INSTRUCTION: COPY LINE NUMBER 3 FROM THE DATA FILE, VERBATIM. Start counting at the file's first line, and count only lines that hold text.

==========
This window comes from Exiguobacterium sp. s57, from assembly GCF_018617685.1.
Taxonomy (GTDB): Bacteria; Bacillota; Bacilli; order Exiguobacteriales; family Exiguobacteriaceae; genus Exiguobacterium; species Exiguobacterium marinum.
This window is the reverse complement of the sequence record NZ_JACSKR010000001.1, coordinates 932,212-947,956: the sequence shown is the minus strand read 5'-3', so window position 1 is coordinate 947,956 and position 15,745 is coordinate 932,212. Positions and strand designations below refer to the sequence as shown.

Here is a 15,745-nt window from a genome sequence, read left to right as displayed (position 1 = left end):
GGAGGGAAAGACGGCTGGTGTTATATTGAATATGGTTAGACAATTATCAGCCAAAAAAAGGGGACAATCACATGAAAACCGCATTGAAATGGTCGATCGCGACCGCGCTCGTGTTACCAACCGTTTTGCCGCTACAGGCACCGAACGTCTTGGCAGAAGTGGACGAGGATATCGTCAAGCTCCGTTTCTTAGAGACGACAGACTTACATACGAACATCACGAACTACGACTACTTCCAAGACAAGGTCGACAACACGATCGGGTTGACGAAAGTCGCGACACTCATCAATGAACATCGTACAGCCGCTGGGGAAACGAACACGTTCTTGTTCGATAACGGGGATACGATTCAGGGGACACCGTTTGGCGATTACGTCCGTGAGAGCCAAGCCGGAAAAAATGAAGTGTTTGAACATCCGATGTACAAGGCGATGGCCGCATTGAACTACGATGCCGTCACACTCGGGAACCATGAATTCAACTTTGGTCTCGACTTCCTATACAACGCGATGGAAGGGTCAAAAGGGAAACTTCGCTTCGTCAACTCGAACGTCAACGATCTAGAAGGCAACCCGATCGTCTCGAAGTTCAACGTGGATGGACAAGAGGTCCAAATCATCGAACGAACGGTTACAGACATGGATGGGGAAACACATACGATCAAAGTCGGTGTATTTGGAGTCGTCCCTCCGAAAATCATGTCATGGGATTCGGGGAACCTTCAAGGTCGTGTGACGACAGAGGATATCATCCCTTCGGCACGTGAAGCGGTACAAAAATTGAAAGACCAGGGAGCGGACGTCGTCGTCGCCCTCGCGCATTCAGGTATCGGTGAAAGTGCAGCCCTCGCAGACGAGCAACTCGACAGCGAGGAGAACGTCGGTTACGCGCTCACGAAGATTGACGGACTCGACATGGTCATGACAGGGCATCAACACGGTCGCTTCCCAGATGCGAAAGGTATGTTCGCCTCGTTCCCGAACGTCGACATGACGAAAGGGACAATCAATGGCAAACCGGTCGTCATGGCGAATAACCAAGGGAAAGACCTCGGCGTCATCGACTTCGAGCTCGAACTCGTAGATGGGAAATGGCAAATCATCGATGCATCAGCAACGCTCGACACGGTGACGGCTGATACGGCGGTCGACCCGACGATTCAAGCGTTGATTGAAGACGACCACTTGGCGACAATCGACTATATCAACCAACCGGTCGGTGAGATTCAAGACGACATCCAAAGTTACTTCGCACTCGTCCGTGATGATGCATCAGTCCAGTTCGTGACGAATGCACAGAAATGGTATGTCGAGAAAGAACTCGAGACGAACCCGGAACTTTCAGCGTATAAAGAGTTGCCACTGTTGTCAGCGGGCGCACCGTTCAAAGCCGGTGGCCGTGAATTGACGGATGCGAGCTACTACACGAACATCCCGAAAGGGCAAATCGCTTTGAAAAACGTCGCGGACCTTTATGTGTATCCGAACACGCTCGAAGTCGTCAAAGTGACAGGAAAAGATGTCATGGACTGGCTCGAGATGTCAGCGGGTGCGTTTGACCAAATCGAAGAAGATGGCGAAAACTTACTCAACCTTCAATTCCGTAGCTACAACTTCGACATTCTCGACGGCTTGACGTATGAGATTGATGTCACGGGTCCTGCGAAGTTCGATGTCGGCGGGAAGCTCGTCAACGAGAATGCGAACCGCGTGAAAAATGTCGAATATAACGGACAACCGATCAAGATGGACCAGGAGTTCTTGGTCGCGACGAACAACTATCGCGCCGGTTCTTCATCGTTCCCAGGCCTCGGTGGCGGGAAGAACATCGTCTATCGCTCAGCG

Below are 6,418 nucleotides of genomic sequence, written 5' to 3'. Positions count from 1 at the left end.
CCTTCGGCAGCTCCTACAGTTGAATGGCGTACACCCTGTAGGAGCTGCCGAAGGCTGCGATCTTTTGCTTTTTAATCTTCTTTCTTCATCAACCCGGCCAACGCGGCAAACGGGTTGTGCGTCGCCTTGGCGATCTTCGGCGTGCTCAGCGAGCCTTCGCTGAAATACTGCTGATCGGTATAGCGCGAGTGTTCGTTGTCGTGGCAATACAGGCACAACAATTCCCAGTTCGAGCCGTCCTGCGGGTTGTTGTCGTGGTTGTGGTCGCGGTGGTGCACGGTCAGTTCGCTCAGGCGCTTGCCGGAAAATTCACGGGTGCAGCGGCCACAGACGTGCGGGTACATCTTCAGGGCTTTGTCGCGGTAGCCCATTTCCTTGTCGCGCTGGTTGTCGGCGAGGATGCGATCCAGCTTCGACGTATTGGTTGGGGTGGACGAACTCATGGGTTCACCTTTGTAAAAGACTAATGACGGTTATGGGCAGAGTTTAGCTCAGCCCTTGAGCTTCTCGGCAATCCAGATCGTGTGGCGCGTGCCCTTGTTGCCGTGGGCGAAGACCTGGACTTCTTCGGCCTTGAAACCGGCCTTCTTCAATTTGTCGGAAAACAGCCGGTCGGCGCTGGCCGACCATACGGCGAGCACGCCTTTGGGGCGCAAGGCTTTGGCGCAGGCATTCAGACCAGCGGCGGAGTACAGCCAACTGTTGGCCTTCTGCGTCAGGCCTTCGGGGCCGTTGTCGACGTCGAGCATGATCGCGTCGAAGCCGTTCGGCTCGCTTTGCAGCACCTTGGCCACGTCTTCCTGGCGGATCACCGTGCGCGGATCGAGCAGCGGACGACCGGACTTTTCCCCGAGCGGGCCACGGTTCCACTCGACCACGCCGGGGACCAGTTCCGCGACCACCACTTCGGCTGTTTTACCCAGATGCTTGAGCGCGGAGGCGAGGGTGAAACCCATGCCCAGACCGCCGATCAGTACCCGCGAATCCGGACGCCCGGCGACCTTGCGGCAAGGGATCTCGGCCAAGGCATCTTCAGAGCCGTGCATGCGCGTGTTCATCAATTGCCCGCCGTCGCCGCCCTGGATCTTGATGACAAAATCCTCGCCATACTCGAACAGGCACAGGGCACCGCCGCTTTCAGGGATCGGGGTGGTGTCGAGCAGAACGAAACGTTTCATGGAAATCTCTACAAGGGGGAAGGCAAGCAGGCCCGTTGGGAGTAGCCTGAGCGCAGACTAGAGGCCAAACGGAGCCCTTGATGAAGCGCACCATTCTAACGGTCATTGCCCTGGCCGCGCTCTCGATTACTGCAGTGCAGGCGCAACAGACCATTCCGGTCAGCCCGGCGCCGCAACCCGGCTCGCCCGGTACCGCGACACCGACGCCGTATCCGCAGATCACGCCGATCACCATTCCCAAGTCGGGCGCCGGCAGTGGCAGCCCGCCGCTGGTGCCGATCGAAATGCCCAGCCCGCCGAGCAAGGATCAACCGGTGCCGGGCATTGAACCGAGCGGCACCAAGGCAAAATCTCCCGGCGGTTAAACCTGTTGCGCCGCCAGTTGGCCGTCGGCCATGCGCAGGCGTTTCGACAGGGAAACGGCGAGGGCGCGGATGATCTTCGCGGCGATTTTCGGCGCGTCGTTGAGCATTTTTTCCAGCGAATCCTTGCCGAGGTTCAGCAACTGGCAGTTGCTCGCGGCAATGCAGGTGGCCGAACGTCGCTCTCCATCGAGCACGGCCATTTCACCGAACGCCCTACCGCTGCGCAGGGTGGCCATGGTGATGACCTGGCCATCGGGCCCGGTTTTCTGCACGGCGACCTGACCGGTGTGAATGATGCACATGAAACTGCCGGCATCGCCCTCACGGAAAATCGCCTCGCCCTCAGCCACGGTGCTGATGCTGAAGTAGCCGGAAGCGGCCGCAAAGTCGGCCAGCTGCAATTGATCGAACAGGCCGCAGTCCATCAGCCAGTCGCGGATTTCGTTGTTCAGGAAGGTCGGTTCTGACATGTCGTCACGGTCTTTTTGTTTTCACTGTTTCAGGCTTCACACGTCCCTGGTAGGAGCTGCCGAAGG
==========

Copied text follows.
This window is the reverse complement of the sequence record NZ_JACSKR010000001.1, coordinates 932,212-947,956: the sequence shown is the minus strand read 5'-3', so window position 1 is coordinate 947,956 and position 15,745 is coordinate 932,212. Positions and strand designations below refer to the sequence as shown.